Over the last year, we have continually and appropriately criticized the Department of Interior for dragging their feet with respect to the issuance of permits for both shallow water operations and deep water operations in the Gulf of Mexico in the wake of the tragic, idiosyncratic Macondo spill last April.
That criticism was warranted by the immediate set of circumstances. But it is also important to recognize that the bureaucratic delay that has been on display for the last year or so at Interior is emblematic and symptomatic of a larger problem. The simple truth is that virtually the entire federal energy and environmental permitting regime is designed to enrich lawyers and environmental activists, empower federal bureaucrats, and impoverish the United States and her citizens.
To correct this, and to help ensure that the United States can access, use, and derive benefit from what is the world’s largest reserve of energy resources (see what we mean here), the Institute for Energy Research has crafted the American Energy Act of 2011. This model energy legislation will:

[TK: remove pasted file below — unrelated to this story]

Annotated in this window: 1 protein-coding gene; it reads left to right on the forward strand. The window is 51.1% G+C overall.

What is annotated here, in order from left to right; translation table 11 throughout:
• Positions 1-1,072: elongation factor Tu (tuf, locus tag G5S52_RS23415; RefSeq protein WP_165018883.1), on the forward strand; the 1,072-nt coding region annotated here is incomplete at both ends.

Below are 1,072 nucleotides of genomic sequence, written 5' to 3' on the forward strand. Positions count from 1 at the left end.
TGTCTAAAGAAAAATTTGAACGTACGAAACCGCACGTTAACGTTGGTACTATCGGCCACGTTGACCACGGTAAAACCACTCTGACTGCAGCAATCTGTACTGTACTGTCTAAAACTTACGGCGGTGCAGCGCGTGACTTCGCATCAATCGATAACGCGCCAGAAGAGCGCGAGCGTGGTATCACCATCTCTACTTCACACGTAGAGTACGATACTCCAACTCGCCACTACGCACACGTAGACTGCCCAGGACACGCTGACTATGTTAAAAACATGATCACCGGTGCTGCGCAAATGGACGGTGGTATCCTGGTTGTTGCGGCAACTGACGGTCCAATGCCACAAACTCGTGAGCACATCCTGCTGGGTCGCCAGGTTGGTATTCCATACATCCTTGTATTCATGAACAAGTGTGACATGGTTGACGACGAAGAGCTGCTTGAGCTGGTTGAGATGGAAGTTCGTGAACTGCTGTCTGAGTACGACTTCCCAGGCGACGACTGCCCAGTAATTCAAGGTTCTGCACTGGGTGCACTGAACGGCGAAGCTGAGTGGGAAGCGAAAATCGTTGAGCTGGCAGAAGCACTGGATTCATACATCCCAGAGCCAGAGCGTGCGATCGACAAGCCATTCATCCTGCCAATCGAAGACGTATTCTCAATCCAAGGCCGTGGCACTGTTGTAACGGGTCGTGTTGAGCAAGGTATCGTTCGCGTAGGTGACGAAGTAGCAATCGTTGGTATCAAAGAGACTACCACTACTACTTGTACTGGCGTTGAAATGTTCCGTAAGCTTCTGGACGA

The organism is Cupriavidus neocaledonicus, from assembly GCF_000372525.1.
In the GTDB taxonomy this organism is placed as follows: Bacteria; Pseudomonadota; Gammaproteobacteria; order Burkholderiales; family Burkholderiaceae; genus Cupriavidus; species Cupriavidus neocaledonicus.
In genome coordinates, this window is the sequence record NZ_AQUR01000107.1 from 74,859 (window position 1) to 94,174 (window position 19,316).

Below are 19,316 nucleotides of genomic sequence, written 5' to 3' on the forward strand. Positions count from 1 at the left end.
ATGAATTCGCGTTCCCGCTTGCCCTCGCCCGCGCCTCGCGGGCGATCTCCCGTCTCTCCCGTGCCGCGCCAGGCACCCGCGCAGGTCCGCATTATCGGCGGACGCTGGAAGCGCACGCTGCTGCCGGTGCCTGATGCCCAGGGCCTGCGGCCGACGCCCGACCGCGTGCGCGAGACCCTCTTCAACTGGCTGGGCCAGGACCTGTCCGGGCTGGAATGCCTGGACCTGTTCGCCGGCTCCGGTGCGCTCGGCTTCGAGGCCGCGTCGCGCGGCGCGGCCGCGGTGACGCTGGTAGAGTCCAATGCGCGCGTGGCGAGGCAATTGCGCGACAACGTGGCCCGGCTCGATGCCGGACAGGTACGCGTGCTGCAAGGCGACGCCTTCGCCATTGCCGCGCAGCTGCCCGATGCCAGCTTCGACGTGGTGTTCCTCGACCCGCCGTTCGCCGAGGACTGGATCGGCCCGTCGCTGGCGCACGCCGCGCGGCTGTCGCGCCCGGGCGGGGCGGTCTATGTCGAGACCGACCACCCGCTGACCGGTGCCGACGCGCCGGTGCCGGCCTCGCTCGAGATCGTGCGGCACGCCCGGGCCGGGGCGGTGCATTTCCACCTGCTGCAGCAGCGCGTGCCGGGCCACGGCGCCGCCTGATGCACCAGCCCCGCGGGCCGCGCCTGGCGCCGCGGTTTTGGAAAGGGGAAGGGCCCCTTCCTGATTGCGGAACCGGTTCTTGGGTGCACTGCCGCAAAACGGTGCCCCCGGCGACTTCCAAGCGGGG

- Allow the United States and her citizens to access, use, and derive benefit from all of its energy resources, which constitute the largest supply of energy in the world;
- Put the United States back in charge of its own energy destiny and improve our energy security;
- Encourage innovators and entrepreneurs to create jobs (including manufacturing jobs) throughout the nation;
- Lower the price of energy for Americans and American businesses by producing more of our own energy;
- Improve our ability to compete globally;
- Generate hundreds of billions of dollars in taxes to federal and State governments, helping to pay down the record deficits; and
- Reduce reliance on lawyers and increase reliance on scientists and engineers in making decisions related to energy and the environment.
This model legislation is a dramatic departure from the current regulatory approach, which is characterized by glacial permitting processes, endless rounds of litigation, and bureaucratic indifference to potential job creation, tax revenue, or reduced pressure on energy prices. In case you doubt that, take a look at the Obama Administration’s record (here and here).
In contrast, the American Energy Act will provide transparency, reduce bureaucratic and legal delays, ensuring that those who care about projects (one way or the other) will get prompt and meaningful decisions and limit litigation.